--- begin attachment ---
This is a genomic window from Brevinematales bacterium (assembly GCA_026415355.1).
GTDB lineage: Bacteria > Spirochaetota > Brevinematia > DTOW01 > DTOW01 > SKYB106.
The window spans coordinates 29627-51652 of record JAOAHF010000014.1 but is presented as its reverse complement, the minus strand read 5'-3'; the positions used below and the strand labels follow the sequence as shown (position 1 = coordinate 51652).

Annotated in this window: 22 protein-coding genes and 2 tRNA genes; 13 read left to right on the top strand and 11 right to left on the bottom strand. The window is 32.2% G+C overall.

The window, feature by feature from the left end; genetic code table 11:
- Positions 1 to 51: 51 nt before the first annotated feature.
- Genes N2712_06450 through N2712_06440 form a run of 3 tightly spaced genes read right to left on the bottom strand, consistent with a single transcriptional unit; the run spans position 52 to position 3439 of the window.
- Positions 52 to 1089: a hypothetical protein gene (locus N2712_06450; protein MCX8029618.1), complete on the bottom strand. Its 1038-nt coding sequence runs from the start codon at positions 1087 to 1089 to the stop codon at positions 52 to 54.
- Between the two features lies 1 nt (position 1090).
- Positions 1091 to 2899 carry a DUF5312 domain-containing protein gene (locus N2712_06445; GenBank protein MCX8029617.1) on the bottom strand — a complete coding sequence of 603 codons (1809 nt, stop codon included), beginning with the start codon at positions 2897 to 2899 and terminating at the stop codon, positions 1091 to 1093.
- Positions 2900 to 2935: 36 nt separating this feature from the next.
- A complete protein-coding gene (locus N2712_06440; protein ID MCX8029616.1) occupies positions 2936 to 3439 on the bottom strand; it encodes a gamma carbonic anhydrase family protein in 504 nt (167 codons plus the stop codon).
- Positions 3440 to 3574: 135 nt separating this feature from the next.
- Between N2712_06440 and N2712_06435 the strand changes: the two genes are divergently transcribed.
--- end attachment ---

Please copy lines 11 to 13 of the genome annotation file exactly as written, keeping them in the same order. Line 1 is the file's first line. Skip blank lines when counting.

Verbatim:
- Positions 2900 to 2935: 36 nt separating this feature from the next.
- A complete protein-coding gene (locus N2712_06440; protein ID MCX8029616.1) occupies positions 2936 to 3439 on the bottom strand; it encodes a gamma carbonic anhydrase family protein in 504 nt (167 codons plus the stop codon).
- Positions 3440 to 3574: 135 nt separating this feature from the next.